A meteorologist for KSDK in St. Louis clapped back at an online troll who decided to share some unsolicited advice about her figure.
Tracy Hinson, originally from Sunnyvale, California, received the criticism from a local viewer referred to as ‘Mary’ over the weekend.
The message read: ‘Do you ever watch yourself giving the weather report? Seems that you need a girdle for the stomach overhang which shortens the front of your dresses!’
KSDK meteorologist Tracy Hinson (pictured) responded to a online body shamer who said she should wear a girdle and criticized Hinson’s figure
‘Today was not the first time I have noticed this. Maybe you should wear a top that covers the bulge in your stomach.’
Instead of giving Mary’s words any power, Hinson chose to spread a message about self love.
In a Friday tweet, Hinson shared a photo side-by-side photo of her eating a bowl of pasta and a shot of her during an on-air segment.
Her caption read: ‘Dear Mary, yes I do watch my air checks. NO I will not be strapping myself into a girdle because you don’t like my belly. I like pasta, bread and cheese too much to obsess over my weight. I like my body and that’s all that really matters.’
She ended her response with the hashtag: ‘nomorefatshaming.’
Hinson: ‘NO I will not be strapping myself into a girdle because you don’t like my belly…I like my body and that’s all that really matters’
As of Thursday, her clap back has more than 22,000 likes and a host of positive responses from people around the country.
One man wrote: ‘Please let me go to Mary’s house and do a story about her magnificent perfection!’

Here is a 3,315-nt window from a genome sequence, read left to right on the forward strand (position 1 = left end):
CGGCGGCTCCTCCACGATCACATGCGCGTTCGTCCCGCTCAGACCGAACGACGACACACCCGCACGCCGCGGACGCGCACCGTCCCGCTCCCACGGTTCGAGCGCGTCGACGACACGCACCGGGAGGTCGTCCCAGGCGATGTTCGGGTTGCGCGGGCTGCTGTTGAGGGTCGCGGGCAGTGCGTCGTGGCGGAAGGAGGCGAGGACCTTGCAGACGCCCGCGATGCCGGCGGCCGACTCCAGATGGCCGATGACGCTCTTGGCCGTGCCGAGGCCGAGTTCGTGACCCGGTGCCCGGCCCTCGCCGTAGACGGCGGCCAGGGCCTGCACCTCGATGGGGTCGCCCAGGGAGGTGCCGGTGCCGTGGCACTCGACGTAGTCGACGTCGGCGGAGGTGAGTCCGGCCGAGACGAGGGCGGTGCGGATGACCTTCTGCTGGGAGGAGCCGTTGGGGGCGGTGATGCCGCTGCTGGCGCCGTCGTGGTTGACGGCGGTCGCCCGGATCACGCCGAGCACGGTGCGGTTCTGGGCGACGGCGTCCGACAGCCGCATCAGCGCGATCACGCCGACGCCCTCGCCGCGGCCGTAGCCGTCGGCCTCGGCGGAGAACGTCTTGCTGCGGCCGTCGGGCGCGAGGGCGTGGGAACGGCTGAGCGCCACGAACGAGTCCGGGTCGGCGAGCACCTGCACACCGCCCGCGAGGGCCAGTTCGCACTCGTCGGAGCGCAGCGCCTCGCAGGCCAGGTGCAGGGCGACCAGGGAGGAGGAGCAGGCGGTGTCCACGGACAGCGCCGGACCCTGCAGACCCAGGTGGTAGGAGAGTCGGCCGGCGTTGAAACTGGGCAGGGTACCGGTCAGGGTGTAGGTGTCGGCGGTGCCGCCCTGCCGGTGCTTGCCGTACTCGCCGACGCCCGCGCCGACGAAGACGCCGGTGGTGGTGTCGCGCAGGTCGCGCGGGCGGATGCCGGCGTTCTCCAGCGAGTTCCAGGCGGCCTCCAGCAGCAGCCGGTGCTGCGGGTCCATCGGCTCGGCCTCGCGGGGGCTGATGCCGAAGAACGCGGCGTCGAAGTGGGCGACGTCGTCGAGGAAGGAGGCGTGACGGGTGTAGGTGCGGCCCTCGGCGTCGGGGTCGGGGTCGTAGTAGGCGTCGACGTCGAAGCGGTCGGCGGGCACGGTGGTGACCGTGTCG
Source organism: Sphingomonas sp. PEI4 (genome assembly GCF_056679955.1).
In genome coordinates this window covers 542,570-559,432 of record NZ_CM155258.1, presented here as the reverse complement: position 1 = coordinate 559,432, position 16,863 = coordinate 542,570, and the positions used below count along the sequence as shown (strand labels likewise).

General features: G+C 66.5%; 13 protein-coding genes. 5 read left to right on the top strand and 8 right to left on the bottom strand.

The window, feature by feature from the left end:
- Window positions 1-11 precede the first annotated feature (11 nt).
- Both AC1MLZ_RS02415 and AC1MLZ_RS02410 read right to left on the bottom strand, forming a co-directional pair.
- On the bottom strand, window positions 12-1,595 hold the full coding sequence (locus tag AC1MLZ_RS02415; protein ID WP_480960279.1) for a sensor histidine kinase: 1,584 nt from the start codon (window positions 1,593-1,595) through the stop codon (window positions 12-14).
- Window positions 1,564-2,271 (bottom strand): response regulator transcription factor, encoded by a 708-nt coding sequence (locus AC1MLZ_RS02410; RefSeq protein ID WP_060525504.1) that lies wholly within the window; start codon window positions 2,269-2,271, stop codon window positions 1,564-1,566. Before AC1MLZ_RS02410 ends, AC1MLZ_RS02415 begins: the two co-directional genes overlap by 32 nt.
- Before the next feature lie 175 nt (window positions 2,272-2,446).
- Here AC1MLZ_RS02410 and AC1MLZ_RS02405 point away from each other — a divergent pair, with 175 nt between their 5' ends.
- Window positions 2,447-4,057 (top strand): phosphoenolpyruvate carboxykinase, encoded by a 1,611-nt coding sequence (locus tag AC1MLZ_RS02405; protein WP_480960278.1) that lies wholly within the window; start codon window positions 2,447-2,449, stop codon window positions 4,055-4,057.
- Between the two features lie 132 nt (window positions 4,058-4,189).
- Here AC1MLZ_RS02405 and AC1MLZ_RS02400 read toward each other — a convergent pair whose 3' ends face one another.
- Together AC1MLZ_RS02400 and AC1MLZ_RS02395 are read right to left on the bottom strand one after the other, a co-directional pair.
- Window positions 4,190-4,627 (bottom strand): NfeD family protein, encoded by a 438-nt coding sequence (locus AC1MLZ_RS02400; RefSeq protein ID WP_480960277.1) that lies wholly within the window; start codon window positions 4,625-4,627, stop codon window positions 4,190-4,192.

One woman, who has never seen Hinson on television, praised her for being herself in spite of hate.
‘Dear Tracy, I don’t know you, nor have I ever seen you on TV. But this tweet has spread beyond your market and I just want you to know that I hope you meant this deep inside and you change nothing,’ she said.
‘Thank you for this and props to you. I think you are beautiful. Be you.’
Social medie users quickly responded to Hinson’s body positive response and are praising her for speaking out
One Twitter user said: ‘Thank you for this and props to you. I think you are beautiful. Be you’
Gary Frank, a meteorologist in Kansas City reminded users that body shaming affects more than the intended target.
‘She did not just get one of these comments…but several of them…mostly from women,’ Frank said.
‘Just remember, your comment goes to someone’s fiancé, daughter, sister, mother etc every time you say something. We see them all! And yes…we will both eat Mac and cheese and pumpkin.’
One woman said she eats pasta twice a week and, in honor of Hinson, would be having it with butter.
Gary Frank, a meteorologist in Kansas City, tweeted out his support of Hinson and reminded users that body shaming spreads farther than the target
One user said she would eat her bowls of pasta with butter in honor of Hinson (pictured)
In the aftermath of Mary’s comment, Hinson seems to be doing just fine while inspiring others and helping push the wave of body positivity.
Her Twitter has become a focused on celebrating her love of Kraft Macaroni & Cheese, her adorable cat and giving thanks for all the supportive comments she’s received.
On Wednesday, Hinson expressed how excited she is for future generations to stop bullying each other over their bodies.
She said: ‘I am so optimistic that future generations will value a positive body image and curb bullying across all age groups.’
Complete with the hashtags, ‘NoMoreBullies’ and ‘WeCanDoThis.’
On Wednesday, Hinson took to Twitter (pictured) to say she was ‘optimistic’ that future generation would stop bullying others